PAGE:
Citroen Cactus M concept brings the beach to Frankfurt

Citroen's Cactus M beach buggy has made its debut in Frankfurt

Citroen has revealed how a convertible version of its Cactus crossover could look.

Called the Cactus M, the drop-top crossover concept is Citroen’s star car on its stand at the Frankfurt Motor Show. We've already had an exclusive look at the quirky convertible, and now it's made its public debut in Germany, bringing a touch of sunshine and Gallic charm to the show.

Auto Express first brought you the news Citroen was building a wacky convertible version of its Cactus last month. But more importantly, we also revealed the French firm was delving into its heritage and how the concept would pinch key design themes from the classic Citroen Mehari.

Built between 1968 and 1986, the Mehari was a utilitarian car based largely on the 2CV. With its narrow wheels, raised suspension and tough plastic bodywork, the Mehari became a staple of French rural and beach life. Now, 30 years on, Citroen is holding up the car as one of its icons – in the same vein as the 2CV and DS – and is trying to revive its ethos with the Cactus M.

It’s not just the M in the name that is a nod to the Mehari though, as the windscreen has a 60-degree rake and the unique alloys are shod in thin tyres just like the original. Moreover, there’s a single windscreen wiper, visible door hinges and Citroen has removed the two rear doors, leaving just two front ones made from plastic. To get into the back, the rear panels have hollowed-out step holes to allow rear-seat passengers to climb in, and just like the C4 Cactus, the Cactus M uses Citroen’s Airbump technology – but in a new design – which also features on the bumpers. 

The rear tailgate is also plastic and folds down to reveal a pick-up loading bay. Lift up the boot floor and there’s the roof that can only be erected by hand. To keep the fabric roof rigid, a compressor pumps air through three tubes that traverse the windscreen and rear roll-over hoop. The quirky roof can also double up as a tent that fixes to the back half of the car, while the back seat can fold down to create a bed. 

Inside, the Cactus M is completely waterproof. Peel back the rubber floor mats and plugholes allow water to escape the foot-wells, and the seats are made from the same material as wet suits. The dashboard is made from the same floral patterned material, and in keeping with the surfing theme, two surfboards can be lashed to the windscreen and rear hoop – both of which are covered in wooden veneers.

Lead designer Frederic Duvernier told us he first sketched out a modern day Mehari with a Cactus front and rear in 2010, and he and his team worked flat out to create the Cactus M for the Frankfurt Motor Show.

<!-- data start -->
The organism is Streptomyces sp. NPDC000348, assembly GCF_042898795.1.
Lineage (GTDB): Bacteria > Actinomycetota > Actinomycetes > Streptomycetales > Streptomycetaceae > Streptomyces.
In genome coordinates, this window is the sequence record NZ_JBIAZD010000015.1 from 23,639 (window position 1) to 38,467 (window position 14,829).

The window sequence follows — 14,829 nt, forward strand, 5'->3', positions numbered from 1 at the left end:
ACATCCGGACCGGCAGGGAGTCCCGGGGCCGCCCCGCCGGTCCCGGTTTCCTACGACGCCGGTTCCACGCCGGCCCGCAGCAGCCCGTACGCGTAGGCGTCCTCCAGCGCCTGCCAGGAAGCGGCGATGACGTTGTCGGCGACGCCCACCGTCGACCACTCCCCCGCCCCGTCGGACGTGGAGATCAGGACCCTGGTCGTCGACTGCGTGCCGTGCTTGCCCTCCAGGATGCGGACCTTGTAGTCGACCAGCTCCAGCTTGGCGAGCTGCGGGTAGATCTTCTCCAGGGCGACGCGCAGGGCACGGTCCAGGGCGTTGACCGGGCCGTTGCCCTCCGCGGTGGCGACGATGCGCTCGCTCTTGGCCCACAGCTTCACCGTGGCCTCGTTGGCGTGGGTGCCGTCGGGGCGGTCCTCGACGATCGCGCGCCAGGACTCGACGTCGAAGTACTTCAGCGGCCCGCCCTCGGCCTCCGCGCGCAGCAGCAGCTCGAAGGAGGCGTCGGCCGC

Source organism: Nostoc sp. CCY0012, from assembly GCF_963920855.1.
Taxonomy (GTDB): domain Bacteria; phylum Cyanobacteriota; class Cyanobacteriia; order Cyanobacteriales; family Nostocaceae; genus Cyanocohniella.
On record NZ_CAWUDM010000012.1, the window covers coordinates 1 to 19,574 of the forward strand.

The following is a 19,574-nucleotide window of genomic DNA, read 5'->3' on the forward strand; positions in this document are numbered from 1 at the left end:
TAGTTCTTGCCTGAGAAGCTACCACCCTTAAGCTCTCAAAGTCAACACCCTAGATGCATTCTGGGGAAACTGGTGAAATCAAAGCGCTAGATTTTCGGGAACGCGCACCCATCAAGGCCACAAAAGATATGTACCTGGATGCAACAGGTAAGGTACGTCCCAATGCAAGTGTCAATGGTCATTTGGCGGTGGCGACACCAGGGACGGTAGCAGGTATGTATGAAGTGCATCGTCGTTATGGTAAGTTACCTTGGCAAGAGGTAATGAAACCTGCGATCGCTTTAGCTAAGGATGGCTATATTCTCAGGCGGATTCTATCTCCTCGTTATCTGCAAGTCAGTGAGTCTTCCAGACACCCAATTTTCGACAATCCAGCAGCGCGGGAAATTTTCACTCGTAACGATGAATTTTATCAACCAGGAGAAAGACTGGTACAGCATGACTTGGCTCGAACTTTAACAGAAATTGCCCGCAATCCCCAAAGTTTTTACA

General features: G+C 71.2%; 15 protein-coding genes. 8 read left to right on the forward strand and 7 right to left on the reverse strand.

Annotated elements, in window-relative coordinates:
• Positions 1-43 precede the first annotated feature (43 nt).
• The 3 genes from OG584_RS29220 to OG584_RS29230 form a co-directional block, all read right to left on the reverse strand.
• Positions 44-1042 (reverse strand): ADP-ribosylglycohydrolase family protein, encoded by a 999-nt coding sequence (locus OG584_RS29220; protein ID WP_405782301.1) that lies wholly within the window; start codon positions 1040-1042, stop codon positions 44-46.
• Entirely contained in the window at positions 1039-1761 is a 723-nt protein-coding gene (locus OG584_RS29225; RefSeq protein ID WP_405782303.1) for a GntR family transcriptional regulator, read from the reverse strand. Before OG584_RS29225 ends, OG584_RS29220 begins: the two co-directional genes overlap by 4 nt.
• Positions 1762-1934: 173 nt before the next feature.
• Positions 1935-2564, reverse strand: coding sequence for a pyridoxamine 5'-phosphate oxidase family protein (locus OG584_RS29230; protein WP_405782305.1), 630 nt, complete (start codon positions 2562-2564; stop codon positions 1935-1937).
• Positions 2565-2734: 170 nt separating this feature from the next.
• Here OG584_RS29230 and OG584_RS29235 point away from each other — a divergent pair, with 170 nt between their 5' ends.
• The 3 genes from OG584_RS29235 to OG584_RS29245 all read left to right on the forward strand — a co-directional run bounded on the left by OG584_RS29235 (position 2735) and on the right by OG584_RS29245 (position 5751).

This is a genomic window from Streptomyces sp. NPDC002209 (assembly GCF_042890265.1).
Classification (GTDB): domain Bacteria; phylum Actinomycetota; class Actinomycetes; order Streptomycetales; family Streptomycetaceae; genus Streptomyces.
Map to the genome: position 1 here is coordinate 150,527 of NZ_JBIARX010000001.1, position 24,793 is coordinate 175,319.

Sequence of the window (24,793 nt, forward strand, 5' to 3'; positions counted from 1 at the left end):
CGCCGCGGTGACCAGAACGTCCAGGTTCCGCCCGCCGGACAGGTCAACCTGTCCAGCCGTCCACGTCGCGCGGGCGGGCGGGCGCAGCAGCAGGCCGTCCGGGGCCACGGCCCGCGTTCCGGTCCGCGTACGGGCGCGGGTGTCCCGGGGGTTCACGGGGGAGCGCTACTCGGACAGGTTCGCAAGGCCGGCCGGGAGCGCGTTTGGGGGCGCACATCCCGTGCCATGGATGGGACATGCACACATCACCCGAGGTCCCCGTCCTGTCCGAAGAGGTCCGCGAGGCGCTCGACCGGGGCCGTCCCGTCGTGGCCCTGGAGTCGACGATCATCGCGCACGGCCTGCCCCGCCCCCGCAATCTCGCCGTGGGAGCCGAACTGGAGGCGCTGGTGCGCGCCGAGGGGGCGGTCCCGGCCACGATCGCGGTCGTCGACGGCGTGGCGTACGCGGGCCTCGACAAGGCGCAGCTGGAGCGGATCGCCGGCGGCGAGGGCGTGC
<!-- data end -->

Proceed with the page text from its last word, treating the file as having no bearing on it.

“A concept car would normally take around a year to build but the Cactus M took just six weeks,” he told us. “We took a standard Cactus from the production line and created the car you see here – it’s got to be a world record!”

Duvernier – who was also responsible for desiging the C4 Cactus and other recent Citroen concept cars – showed us around the car and explained the detailed changes he made to the standard five-door crossover. 

A brand new front bumper features, with tough-looking tow hooks and full LED headlights. Duvernier revealed that the jewel-like headlamps wouldn’t be used on a production Cactus convertible should it get the green light from company bosses, rather they preview what we can expect from future range-topping Citroens like the next C5 saloon. They would be too expensive for the C4 Cactus, which is primarily designed to be an attractive crossover that focuses on value for money. 

Meanwhile, to the rear, the M pinches the same light clusters from last year’s super-frugal C4 Cactus Airflow concept. 

Citroen believes the Cactus M is another example of its newly found confidence and perfectly sums up its vision of producing functional cars that are still stylish. “It’s well documented we went through a dark period during the 2000s when we were hesitant in our designs and perhaps copied our rivals too much,” Duvernier told us. “Now though, we have found our way and that’s to go back to our roots.”

Under the bonnet lies the same 1.2-litre turbo petrol from the C4 Cactus and a fully automatic six-speed box not used in the five-door crossover before. It’ll make its debut at the Frankfurt show alongside the Aircross, another of Duvernier’s designs that we saw at the 2015 Shanghai Motor Show.  

Citroen insists the Cactus M is purely a concept for now, but it’s another sign that the French firm is seriously considering adding more SUVs to its line-up. Plus, with Citroen on course to shift 10,000 Cactuses in the UK this year, it’s safe to suggest the brand is keen to add another derivative to the range.

Now read our full Frankfurt Motor Show live coverage.

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